Fulfills HUM

URST 321: Geographies of Transport with Professor Julie Gamble

Mobility is a permanent aspect of life. Transport infrastructures are a determinant of the spatial, economic, and social structures of cities. This course will introduce students to the spatial and social aspects of transportation and mobility across the globe. This course will act as a forum for research into transport and mobility, including debates on the planning and formation of transport policymaking.

Fulfills SOC, Requires URST 101

ENVS 310: Environmental Geophysics with Professor El Hachemi Bouali

This course will introduce students to near-surface geophysical techniques and their environmental applications. Lectures will provide the theory and background knowledge required to collect and interpret geophysical data. Hands-on exercises will allow students to gain experience in conducting geophysical surveys, operating equipment, and data analysis.

Fulfills NAT, Requires ENVS 112L and MATH 127 or higher

EDUC 200: Analyzing Schools with Professor Stefanie Wong

This course introduces the study of schooling within an interdisciplinary framework. Drawing upon sociology, we investigate the resources, structures, and social contexts which influence student opportunities and outcomes in the United States and other countries. Drawing upon psychology, we contrast theories of learning, both in the abstract and in practice. Drawing upon philosophy, we examine competing educational goals and their underlying assumptions regarding human nature, justice, and democracy. In addition, a community learning component, where students observe and participate in nearby K-12 classrooms for three hours per week, will be integrated with course readings and written assignments.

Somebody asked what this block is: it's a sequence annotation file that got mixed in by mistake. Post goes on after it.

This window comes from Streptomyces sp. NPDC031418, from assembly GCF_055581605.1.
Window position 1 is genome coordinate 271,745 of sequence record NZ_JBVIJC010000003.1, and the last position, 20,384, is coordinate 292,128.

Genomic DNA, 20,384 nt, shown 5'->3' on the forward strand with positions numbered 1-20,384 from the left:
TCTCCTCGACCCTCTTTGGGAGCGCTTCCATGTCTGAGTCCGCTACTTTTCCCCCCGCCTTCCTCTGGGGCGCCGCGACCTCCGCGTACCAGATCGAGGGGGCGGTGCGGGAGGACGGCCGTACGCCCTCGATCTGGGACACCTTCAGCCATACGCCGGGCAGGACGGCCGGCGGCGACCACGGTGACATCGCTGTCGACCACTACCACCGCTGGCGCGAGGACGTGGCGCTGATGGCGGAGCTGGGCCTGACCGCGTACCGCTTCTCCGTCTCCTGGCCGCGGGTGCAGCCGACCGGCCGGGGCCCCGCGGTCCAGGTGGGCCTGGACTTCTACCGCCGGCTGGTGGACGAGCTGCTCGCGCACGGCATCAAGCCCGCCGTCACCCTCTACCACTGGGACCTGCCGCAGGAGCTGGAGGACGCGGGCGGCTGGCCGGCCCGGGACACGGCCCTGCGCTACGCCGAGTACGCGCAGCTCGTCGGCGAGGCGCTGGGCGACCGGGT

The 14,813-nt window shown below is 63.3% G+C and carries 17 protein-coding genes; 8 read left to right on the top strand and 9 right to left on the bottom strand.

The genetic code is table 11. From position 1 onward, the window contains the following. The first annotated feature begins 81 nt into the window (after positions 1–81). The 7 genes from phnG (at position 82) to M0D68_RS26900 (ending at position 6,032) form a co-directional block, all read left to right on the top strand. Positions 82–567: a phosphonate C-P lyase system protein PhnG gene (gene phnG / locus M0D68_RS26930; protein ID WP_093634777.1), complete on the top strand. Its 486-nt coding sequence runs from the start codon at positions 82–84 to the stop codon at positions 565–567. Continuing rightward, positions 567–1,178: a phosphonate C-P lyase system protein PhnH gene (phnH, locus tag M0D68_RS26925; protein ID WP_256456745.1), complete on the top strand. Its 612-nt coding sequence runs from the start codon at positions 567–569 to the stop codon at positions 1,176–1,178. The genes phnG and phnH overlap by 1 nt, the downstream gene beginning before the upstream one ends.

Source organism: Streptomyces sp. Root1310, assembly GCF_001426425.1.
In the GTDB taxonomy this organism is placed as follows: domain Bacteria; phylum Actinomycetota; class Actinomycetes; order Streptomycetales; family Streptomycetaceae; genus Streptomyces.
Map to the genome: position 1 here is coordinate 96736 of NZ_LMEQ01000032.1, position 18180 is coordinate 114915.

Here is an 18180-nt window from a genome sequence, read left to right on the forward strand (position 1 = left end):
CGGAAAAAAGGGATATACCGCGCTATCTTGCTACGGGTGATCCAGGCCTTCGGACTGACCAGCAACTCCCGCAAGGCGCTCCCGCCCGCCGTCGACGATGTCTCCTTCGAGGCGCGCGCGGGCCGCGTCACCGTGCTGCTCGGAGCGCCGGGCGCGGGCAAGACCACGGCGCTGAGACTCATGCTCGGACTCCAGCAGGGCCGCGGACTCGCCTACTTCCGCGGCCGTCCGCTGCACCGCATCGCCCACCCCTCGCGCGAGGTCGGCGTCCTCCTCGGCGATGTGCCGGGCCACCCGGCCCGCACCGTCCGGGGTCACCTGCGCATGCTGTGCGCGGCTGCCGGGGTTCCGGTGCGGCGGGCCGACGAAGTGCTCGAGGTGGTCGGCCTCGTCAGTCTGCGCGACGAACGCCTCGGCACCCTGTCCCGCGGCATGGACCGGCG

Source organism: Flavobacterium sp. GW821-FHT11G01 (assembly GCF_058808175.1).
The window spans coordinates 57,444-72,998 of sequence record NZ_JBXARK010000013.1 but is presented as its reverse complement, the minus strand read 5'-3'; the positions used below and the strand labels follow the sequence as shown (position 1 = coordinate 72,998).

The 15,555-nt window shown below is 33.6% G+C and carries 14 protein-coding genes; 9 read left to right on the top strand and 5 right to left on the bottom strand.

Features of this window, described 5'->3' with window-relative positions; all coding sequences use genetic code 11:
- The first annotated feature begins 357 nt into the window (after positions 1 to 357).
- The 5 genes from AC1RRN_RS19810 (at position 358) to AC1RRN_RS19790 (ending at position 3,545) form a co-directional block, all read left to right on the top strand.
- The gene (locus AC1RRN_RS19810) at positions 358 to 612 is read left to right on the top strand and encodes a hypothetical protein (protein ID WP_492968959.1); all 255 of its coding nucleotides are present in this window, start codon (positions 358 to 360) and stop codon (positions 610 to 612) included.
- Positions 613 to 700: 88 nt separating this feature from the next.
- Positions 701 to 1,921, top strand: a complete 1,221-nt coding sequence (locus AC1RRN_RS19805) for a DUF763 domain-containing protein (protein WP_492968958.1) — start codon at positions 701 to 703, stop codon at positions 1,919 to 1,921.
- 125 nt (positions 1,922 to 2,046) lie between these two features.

Fulfills SOC

ENVS 230: Environmental Chemistry with Professor Arianne Bazilio

This course will cover basic chemical concepts, such as polarity, volatility, and solubility, as they relate to chemical behavior in the environment. The ability to predict environmental behavior from chemical structure will be emphasized. Human and environmental toxicology will be discussed, and specific pollutants will be examined. Case studies will be used to illustrate concepts. The laboratory will emphasize techniques used for environmental analysis.

Fulfills NAT, Requires Chemistry 111L and 112L

LATN 105: Latin in the Community, with Professor Lauren Caldwell, F 1:15-3:55PM

Students will learn a curriculum designed for middle-schoolers (e.g. Aequora: Teaching Literacy with Latin) and read articles on Classics and community outreach to work with local schools (e.g. HMTCA) to support their Latin Club. This “lab” culminates in a final project (e.g. research poster or paper). Students who have taken at least one semester at Trinity are automatically eligible; students with at least one year of Latin elsewhere are eligible, with instructor’s approval. Requires 1 semester of Latin at Trinity or 1 year of Latin elsewhere (e.g. in high school).

Special thank you to Faculty Director of Community Learning, Jack Dougherty, and Associate Director of Community Learning, Megan Faver Hartline.